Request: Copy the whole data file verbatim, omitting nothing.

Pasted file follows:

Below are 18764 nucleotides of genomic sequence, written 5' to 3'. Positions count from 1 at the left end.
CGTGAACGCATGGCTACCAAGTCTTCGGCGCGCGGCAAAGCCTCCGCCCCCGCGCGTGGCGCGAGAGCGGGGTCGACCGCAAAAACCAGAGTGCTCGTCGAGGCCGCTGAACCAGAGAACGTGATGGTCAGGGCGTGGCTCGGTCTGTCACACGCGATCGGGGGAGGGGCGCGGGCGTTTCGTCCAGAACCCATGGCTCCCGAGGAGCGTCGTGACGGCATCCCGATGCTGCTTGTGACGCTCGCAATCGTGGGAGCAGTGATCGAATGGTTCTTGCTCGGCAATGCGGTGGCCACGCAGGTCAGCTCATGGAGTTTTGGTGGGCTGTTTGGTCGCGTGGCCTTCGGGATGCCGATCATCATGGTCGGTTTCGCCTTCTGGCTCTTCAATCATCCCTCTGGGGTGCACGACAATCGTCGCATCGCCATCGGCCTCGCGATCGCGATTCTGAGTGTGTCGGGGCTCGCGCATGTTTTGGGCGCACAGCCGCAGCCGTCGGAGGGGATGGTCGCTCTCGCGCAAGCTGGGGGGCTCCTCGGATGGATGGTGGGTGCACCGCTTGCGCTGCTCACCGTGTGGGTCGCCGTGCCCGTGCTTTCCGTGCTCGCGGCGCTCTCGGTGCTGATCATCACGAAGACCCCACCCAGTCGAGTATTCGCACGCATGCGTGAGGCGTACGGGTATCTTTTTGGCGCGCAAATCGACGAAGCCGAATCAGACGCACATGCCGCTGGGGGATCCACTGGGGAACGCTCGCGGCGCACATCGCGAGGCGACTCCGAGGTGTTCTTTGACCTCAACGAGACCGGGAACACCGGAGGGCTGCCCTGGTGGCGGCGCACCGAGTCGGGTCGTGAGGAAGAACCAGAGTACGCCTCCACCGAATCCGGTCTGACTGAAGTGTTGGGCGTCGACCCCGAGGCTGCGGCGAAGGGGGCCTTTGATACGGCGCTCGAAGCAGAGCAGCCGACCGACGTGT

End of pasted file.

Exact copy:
Below are 18764 nucleotides of genomic sequence, written 5' to 3'. Positions count from 1 at the left end.
CGTGAACGCATGGCTACCAAGTCTTCGGCGCGCGGCAAAGCCTCCGCCCCCGCGCGTGGCGCGAGAGCGGGGTCGACCGCAAAAACCAGAGTGCTCGTCGAGGCCGCTGAACCAGAGAACGTGATGGTCAGGGCGTGGCTCGGTCTGTCACACGCGATCGGGGGAGGGGCGCGGGCGTTTCGTCCAGAACCCATGGCTCCCGAGGAGCGTCGTGACGGCATCCCGATGCTGCTTGTGACGCTCGCAATCGTGGGAGCAGTGATCGAATGGTTCTTGCTCGGCAATGCGGTGGCCACGCAGGTCAGCTCATGGAGTTTTGGTGGGCTGTTTGGTCGCGTGGCCTTCGGGATGCCGATCATCATGGTCGGTTTCGCCTTCTGGCTCTTCAATCATCCCTCTGGGGTGCACGACAATCGTCGCATCGCCATCGGCCTCGCGATCGCGATTCTGAGTGTGTCGGGGCTCGCGCATGTTTTGGGCGCACAGCCGCAGCCGTCGGAGGGGATGGTCGCTCTCGCGCAAGCTGGGGGGCTCCTCGGATGGATGGTGGGTGCACCGCTTGCGCTGCTCACCGTGTGGGTCGCCGTGCCCGTGCTTTCCGTGCTCGCGGCGCTCTCGGTGCTGATCATCACGAAGACCCCACCCAGTCGAGTATTCGCACGCATGCGTGAGGCGTACGGGTATCTTTTTGGCGCGCAAATCGACGAAGCCGAATCAGACGCACATGCCGCTGGGGGATCCACTGGGGAACGCTCGCGGCGCACATCGCGAGGCGACTCCGAGGTGTTCTTTGACCTCAACGAGACCGGGAACACCGGAGGGCTGCCCTGGTGGCGGCGCACCGAGTCGGGTCGTGAGGAAGAACCAGAGTACGCCTCCACCGAATCCGGTCTGACTGAAGTGTTGGGCGTCGACCCCGAGGCTGCGGCGAAGGGGGCCTTTGATACGGCGCTCGAAGCAGAGCAGCCGACCGACGTGT